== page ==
I’ve been Xinged. I’ve been Hi5ed. I’ve been Linked In—oh, have I been—and I’ve been Facebooked and Myspaced and Twittered (and if you’ve read comments from my column last week, I’ve been flamed as well, but that’s another story). I’ve taken it all till now, but I can’t takes no more. If you’ve suffered from the increasing torrent of well-meaning but annoying e-mail notifications and invites from aspiring social-networking-site friends, you know of which I speak. To mangle the beloved Pogo quote, I have seen the enemy, and he is us.
Don’t for a second think that I’m some old geezer shaking my cane at all the youngsters to get off my goddamn cyber-lawn. On the contrary, I get why so many of these social-networking sites keep growing, burning through Internet bandwidth like a So-Cal wildfire as they climb the ranks of most-visited sites. And I’m convinced that in one form or another, they’re here to stay for a long while, and that’s not a bad thing.
No, my gripe is that after at least half a decade of their popularity (and far longer if you count Usenet groups), we have yet to define and adopt a common etiquette for social-networking sites—in fact, you could extend that sentiment to the entire online experience. Whenever some new form of technology appears that shakes up the way we all interact, there’s a period of hand-wringing until we all figure out how to use it appropriately. An early example was the telephone. When it first appeared, users fretted over everything from the loss of privacy it would bring to figuring out what salutation should be used when answering a call. (Famously, possibly apocryphally, Thomas Edison and Alexander Graham Bell proposed competing salutations. Edison’s “Hello” won out. I, like The Simpsons’s Mr. Burns, am more partial to the seafarer’s lilt of Bell’s preferred “Ahoy-hoy!”) Eventually we sorted it out organically, and we pretty much all now say hello and goodbye, are judicious in our use of call-waiting and, until recently, referred to a centralized resource—the phone book—when trying to contact strangers. For the most part, ditto these rules for cellphones (although ringing cellphones in theaters and churches and rude gabbers in the checkout line are still amazingly common).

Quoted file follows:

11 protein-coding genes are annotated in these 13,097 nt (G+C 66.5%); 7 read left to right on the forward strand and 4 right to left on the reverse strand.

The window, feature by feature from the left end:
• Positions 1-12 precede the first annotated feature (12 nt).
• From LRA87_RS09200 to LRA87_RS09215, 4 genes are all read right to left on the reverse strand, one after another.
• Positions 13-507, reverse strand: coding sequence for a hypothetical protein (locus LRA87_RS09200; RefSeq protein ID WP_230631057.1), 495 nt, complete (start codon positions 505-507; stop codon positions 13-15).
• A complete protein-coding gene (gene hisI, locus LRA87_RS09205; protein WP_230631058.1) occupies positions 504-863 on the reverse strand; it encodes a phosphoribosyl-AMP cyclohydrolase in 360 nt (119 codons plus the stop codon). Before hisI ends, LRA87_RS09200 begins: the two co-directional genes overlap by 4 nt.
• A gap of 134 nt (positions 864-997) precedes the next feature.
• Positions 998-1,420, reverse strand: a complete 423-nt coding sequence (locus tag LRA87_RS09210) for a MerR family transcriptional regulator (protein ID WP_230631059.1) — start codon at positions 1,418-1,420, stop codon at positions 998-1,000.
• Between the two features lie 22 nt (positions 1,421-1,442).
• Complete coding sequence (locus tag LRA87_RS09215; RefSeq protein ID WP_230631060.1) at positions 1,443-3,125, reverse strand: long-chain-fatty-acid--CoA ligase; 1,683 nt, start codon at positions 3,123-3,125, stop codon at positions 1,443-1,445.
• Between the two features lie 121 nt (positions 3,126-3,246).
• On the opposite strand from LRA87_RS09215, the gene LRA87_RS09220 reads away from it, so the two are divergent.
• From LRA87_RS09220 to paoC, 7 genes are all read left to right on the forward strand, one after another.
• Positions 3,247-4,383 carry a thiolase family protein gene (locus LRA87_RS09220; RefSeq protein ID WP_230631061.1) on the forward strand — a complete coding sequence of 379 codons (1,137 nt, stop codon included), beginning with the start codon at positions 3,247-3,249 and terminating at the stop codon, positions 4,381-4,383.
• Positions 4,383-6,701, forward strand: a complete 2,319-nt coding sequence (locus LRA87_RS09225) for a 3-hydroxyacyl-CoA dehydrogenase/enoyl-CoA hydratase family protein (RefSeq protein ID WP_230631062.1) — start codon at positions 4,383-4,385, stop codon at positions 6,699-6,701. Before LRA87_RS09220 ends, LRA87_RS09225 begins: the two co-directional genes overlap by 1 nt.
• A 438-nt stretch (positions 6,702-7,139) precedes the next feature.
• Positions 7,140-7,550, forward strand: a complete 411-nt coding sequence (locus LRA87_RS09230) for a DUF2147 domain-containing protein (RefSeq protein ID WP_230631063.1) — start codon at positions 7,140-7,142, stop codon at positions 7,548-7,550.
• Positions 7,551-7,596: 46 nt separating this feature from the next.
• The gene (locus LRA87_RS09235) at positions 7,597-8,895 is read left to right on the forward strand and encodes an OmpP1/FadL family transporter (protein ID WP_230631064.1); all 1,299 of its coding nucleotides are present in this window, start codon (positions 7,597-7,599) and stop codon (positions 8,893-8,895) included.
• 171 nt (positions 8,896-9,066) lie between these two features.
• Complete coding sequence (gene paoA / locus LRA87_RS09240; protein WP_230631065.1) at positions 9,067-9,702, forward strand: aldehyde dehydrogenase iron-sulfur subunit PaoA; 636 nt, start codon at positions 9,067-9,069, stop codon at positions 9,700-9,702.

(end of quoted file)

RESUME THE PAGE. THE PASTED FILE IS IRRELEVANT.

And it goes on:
In the online world, we’re beginning to adopt etiquette for e-mail, even if some imbeciles still haven’t figured out that you should use BCC for group e-mails, that ALL CAPS MEANS YOU’RE SHOUTING, and that punctuation is a blessing, not an impediment. But digital awkwardness stems from problems both technological and social. We’ve leveraged our privacy for maximum connectivity, and the balance is still mightily askew.
Once you’ve joined a social-network site and built up a profile, it becomes a free-for-all. Too many of us think it’s perfectly reasonable to spam complete strangers into joining their network of “friends,” with no introduction or explanation offered. That seems petty, but when you regularly get a dozen daily requests, burnout is inevitable and the whole point is lost—if not the site (anyone out there still hanging on Friendster these days?). Business types get flooded with requests to be Linked In or to vouch for someone, and in the end they un-Link in frustration. (Similarly, I’ll never touch another Plaxo request that forces me to do someone else’s address-book homework.) And young users still don’t seem to know that the teenage travails and mistakes they post publicly become a rap sheet for future employers, friends and lovers to judge by.
To be honest, I don’t have a solution to these online conundrums. But then again, I don’t have to—I just come here to grouse. I’d love to hear your input, though. What lessons have you learned, and how do you think we can stop the insanity without abandoning online social networks altogether?
Five amazing, clean technologies that will set us free, in this month's energy-focused issue. Also: how to build a better bomb detector, the robotic toys that are raising your children, a human catapult, the world's smallest arcade, and much more.